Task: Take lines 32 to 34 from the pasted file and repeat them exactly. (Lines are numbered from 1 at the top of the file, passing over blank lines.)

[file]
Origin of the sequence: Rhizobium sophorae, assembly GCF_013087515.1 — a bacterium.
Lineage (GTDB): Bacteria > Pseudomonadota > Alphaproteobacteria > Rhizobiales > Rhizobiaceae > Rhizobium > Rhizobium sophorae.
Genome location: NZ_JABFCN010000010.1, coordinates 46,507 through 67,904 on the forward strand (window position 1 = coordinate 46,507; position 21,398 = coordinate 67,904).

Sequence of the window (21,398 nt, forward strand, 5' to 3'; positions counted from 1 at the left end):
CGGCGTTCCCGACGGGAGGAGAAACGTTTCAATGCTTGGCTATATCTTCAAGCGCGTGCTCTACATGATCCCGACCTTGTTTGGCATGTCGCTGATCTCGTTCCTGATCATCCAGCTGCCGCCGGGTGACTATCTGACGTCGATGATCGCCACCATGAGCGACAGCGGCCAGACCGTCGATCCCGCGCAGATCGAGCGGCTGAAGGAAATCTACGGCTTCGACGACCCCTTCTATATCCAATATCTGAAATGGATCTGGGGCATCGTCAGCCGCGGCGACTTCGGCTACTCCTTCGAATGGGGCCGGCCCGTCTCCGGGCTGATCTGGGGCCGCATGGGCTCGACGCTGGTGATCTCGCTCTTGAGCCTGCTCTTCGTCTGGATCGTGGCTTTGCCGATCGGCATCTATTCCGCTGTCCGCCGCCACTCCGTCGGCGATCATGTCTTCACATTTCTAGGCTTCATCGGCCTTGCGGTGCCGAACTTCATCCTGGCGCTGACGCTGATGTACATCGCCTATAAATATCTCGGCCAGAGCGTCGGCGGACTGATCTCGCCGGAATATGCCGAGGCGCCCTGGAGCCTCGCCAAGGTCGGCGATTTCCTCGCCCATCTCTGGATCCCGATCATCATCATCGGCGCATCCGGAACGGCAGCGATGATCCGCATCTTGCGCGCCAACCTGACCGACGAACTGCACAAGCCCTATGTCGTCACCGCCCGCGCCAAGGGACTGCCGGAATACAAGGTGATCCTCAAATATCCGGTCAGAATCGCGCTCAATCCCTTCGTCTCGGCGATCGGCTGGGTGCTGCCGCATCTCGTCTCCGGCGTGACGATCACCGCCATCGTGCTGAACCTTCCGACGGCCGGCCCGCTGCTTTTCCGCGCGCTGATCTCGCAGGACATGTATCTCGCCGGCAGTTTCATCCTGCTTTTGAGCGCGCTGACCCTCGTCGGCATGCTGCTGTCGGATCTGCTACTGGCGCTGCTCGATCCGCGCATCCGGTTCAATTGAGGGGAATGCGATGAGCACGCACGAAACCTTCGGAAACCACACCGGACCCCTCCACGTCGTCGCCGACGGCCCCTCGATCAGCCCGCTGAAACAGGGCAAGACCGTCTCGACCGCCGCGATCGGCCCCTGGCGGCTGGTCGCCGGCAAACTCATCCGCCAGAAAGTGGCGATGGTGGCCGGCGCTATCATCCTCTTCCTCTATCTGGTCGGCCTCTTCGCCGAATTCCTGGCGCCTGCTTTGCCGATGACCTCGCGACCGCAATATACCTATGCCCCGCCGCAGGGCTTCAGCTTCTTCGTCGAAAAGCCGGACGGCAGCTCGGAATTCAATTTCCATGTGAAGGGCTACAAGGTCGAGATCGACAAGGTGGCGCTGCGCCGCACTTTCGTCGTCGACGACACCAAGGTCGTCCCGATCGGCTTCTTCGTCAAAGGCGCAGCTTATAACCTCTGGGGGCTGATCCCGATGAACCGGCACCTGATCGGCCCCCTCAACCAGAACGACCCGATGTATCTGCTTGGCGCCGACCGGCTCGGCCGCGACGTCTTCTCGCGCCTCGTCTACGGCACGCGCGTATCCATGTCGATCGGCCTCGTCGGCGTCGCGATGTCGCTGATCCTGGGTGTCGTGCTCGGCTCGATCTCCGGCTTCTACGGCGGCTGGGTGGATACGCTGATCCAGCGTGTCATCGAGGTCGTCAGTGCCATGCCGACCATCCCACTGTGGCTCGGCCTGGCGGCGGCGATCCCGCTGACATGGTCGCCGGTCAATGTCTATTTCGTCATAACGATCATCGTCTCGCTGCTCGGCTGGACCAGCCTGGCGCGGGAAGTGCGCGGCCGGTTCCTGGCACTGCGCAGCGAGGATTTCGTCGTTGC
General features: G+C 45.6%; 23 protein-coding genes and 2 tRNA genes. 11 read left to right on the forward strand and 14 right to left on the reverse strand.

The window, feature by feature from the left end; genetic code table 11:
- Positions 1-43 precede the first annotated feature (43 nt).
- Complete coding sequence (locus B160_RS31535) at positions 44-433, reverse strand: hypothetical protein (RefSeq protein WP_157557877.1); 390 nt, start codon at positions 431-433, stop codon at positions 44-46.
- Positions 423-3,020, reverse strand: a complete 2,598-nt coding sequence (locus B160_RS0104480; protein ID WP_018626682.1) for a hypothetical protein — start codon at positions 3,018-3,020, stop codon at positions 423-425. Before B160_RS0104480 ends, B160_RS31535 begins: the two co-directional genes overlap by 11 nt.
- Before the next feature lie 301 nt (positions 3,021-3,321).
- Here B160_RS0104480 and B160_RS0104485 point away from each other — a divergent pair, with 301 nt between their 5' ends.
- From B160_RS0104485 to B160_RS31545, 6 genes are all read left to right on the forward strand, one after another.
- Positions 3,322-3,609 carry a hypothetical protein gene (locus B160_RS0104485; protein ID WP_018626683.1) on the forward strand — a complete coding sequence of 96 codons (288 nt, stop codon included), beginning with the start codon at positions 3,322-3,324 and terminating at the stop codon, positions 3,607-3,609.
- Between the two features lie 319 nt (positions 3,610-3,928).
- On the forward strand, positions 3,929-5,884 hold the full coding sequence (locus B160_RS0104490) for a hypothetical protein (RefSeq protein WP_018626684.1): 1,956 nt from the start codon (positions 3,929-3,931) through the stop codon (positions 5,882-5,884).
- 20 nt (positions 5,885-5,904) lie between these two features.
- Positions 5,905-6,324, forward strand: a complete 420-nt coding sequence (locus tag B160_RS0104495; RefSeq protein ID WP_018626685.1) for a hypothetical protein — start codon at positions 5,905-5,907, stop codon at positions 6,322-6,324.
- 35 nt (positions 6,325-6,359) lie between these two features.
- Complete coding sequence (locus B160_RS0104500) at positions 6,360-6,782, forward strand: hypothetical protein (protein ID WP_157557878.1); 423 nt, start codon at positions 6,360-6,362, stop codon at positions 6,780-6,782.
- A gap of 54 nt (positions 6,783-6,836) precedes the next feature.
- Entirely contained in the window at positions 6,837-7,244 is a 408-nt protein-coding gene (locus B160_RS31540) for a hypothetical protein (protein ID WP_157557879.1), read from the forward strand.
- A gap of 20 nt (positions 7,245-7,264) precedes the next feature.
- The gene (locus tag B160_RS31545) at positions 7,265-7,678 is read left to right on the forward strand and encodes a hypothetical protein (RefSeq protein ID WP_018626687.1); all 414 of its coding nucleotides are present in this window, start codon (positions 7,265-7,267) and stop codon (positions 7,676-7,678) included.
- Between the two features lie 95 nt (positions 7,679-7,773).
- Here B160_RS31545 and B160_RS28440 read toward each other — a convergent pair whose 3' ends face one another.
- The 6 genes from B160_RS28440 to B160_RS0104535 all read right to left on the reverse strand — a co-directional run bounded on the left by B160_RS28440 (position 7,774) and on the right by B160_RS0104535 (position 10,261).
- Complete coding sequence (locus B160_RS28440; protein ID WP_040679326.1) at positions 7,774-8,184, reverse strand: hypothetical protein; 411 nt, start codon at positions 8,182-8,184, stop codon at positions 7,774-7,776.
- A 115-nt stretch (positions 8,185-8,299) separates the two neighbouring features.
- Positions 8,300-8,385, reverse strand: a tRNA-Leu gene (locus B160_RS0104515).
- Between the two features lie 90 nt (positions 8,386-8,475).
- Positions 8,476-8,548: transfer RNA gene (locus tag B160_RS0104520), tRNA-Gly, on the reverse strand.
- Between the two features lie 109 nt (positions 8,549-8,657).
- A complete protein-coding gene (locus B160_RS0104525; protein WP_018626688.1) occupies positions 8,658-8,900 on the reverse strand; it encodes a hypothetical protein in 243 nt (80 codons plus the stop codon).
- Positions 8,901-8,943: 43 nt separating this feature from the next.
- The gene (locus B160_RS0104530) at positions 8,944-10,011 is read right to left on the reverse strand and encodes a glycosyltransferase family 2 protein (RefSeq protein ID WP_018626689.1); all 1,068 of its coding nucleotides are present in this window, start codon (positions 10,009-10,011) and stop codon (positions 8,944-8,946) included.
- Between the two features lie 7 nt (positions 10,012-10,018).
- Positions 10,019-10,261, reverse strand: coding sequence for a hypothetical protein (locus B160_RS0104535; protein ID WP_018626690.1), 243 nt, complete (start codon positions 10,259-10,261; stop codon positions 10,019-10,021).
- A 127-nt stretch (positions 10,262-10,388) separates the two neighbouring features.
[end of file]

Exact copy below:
- Positions 8,476-8,548: transfer RNA gene (locus tag B160_RS0104520), tRNA-Gly, on the reverse strand.
- Between the two features lie 109 nt (positions 8,549-8,657).
- A complete protein-coding gene (locus B160_RS0104525; protein WP_018626688.1) occupies positions 8,658-8,900 on the reverse strand; it encodes a hypothetical protein in 243 nt (80 codons plus the stop codon).